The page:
Shot of map, arrow pointing at Norfolk.
It was through Uncle John that I discovered more of my Granddad Osterhout’s role as educator in the community. Due to his close proximity, John’s been fortunate to be able to see my Grandmother almost every day.
Picture of Brookneal, overlays of some of the surrounding area, tobacco farms, closed up textile mills (if possible). Shot of the High School where he student taught. Leaving out the part about mentoring GED and literacy students - hard to depict.
Before turning in I spent the first night talking with John and learning more about Mabel’s transition into assisted living. I learned more about how difficult that transition had been for her and indeed for all of her children - a change like this touches on everyone and everything.
John let me know what her days were like, how she was cared for, how often family visited, and this gave me a sense of reassurance that all that could be done was being done.
[EDIT] Here I was going to go into some of the nitty gritty of what can happen during the transition to assisted living but it just seems a very hard topic to cover in a small amount of time, so I instead portrayed the positive light of how my family was and is there for her.
The next morning John and I drove over to pick her up from the assisted living home and brought her back to the house.
When talking with her during the short car ride I realized that the memory loss had indeed progressed pretty far. She didn’t remember that my Uncle didn’t have any children, nor the name of my Uncle’s partner. I still don’t know if she really remembered who I was or not.
I tried not to dwell on it. Instead, I talked to her about stories she remembered. Snippets of memory about raising her children, thoughts about Hank, that sort of thing.
Show slide of car, again show the slide of memory loss.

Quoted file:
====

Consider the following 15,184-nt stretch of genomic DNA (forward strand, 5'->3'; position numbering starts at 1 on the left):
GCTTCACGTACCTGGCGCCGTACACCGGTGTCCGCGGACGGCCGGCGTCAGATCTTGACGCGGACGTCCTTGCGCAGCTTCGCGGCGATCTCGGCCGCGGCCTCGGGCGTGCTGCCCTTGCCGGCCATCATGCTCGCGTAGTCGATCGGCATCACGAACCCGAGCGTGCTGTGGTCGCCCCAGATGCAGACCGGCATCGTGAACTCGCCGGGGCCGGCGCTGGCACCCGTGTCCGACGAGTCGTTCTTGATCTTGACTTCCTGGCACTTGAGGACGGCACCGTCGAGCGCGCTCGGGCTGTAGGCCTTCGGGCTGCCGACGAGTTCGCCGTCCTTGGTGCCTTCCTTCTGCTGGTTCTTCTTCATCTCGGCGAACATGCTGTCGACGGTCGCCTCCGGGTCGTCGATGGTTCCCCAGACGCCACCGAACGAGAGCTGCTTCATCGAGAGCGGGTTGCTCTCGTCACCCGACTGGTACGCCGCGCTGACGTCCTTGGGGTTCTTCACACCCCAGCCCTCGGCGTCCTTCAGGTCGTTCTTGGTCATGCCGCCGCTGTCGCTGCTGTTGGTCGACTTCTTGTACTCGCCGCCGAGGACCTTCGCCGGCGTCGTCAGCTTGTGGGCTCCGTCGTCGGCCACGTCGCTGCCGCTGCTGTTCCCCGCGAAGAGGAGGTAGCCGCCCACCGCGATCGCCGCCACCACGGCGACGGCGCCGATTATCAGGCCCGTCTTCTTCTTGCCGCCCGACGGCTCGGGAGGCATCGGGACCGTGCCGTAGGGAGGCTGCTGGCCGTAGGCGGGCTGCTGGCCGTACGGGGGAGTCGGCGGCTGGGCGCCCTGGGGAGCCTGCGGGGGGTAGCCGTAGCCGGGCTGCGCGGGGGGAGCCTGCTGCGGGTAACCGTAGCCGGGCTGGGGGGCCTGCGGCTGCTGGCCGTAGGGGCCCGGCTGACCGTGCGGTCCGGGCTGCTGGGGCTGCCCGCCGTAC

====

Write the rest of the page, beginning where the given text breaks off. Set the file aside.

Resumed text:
A funny thing happened though; when it actually came time to introduce her to my little ones, none of my worries mattered nearly as much as I thought it would; I was simply happy to once more be in the moment. I felt a renewed sense of pride in my family; and with that a sense of duty to pass on the memories I created years ago with Hank and Mabel on to my own little ones.
Picture of my kids during the trip.
The last night in Norfolk I had a chance to go through a large collection of my Grandmother’s artwork that she had created while about my age. Maybe it was the late hour, or the wine, but I discovered in her work a side of her that I hadn’t known existed: I like to imagine that she was asking the same questions then as I am now, and probably getting the same answers.
Show a couple examples of Grandma’s artwork.
In the end, I realized that it doesn’t do a whole lot of good worrying about all of the what-if’s that life throws at you. Ever since then I actively try and realize those moments when everything just comes together and I feel at peace.
Again with more pictures of my family, that’s the real connection that I have with this piece, learning to stop and appreciate the moments I have to spend with my loved ones.
All families are their own special brand of crazy. All that really matters in the end is that it works and that we’re good to each other. Celebrate the good stuff while you can. Carpe Diem.
Final shots of family, roll credits.